Preliminary Scoring Template of a Modified Landing Error Scoring System
Ivana Hanzlíková1*, Jim Richards2 and Kim Hébert-Losier1
1Division of Health, Engineering, Computing and Science, Te Huataki Waiora School of Health, Adams Centre for High Performance, University of Waikato, New Zealand
2Allied Health Research Unit, University of Central Lancashire, United Kingdom
*Corresponding Author: Ivana Hanzlíková, Division of Health, Engineering, Computing and Science, Te Huataki Waiora School of Health, Adams Centre for High Performance, University of Waikato, New Zealand. E-mail: firstname.lastname@example.org
December 29, 2021; Published: January 18, 2022
Background: The Landing Error Scoring System (LESS) identifies participants displaying potentially high-risk movement patterns during a double-leg jump-landing (DLJL) task. However, the DLJL has been criticized for not reflecting injury-prone situations in sport. The biomechanics and perceived difficulty of a rotated single-leg jump-landing (SLJLrot) task have shown stronger associations with sport-specific cutting maneuvers than DLJL. Therefore, the SLJLrot may be a better suited task than the DLJL to assess landing “errors”.
Objectives: Present a preliminary scoring template of a modified LESS applied to a SLJLrot task.
Design: Cross-sectional study.
Methods: Whole-body motion was recorded for 42 young active participants (25 males and 17 females) using a three-dimensional infrared camera system during DLJL and SLJLrot tasks. Ankle, knee, hip, and trunk angles corresponding to the original LESS items were extracted for dominant and non-dominant legs from both tasks. Based on the differences in kinematic values between tasks, original LESS thresholds, and current scientific evidence, the original LESS items from the DLJL were modified to suit the SLJLrot task.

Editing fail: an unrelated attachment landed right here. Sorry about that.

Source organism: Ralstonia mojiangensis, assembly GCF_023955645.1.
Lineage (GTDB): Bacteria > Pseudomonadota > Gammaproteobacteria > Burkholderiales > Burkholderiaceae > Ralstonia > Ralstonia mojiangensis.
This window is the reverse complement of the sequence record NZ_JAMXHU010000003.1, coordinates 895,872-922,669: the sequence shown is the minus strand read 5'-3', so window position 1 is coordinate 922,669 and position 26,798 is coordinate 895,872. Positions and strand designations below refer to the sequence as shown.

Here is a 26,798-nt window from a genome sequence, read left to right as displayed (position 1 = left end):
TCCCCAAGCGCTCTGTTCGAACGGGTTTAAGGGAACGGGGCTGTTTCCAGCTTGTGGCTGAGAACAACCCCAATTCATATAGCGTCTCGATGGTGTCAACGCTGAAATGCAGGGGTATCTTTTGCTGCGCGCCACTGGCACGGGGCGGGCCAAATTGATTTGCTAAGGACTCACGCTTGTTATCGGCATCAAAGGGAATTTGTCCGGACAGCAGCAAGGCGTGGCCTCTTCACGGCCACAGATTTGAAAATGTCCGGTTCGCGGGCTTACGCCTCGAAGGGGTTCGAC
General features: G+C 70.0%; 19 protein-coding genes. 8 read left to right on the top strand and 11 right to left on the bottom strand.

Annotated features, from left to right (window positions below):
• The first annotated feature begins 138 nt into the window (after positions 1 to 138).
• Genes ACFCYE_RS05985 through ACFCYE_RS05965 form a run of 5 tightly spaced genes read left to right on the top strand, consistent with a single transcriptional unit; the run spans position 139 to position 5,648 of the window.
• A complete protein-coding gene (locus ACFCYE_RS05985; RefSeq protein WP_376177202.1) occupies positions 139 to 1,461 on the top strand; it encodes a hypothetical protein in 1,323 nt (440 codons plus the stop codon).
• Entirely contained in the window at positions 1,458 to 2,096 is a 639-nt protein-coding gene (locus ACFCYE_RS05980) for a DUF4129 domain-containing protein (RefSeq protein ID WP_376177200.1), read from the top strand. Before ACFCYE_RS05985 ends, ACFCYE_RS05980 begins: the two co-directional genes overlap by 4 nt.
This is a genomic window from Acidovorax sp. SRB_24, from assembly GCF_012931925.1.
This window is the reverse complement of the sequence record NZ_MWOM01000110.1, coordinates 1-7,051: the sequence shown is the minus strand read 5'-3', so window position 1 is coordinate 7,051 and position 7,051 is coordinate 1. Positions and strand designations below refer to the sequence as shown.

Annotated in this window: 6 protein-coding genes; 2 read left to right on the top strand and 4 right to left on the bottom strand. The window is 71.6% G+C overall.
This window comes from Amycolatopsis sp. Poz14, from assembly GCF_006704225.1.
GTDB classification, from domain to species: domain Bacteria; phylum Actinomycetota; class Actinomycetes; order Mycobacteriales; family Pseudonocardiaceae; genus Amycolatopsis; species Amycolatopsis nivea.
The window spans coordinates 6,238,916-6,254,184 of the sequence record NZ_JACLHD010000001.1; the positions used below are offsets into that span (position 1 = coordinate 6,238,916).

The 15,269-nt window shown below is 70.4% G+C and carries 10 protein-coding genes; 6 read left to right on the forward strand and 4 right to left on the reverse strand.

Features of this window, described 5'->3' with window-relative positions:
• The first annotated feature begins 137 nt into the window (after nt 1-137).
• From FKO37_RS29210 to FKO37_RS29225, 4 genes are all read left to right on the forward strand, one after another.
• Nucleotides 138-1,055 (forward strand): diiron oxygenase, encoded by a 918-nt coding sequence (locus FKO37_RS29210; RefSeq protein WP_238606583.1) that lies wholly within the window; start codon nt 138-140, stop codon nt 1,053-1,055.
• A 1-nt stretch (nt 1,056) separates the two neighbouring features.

Results: A preliminary scoring template of a modified LESS applied to a SLJLrot task was developed, including operational definitions of errors and relevant thresholds. The preliminary template consists of 13 items. The minimum and maximum scores are 0 and 12 errors, respectively, with higher scores indicating poorer landing biomechanics.
Conclusions: The modified LESS may be an appropriate clinical screening tool for assessing sport-related non-contact lower extremity injury risk in athletes. The proposed template and thresholds require further scientific validation.
Keywords: Injury Risk; Screening Tool; Sport Injuries; Anterior Cruciate Ligament
- Padua DA., et al. “The Landing Error Scoring System (LESS) is a valid and reliable clinical assessment tool of jump-landing biomechanics: the JUMP-ACL study”. American Journal of Sports Medicine10 (2009): 1996-2002.
- Krosshaug T., et al. “The vertical drop jump is a poor screening test for ACL injuries in female elite soccer and handball players: a prospective cohort study of 710 athletes”. American Journal of Sports Medicine4 (2016): 874-883.
- Mørtvedt AI., et al. “I spy with my little eye… a knee about to go ‘pop’? Can coaches and sports medicine professionals predict who is at greater risk of ACL rupture?” British Journal of Sports Medicine3 (2020): 154-158.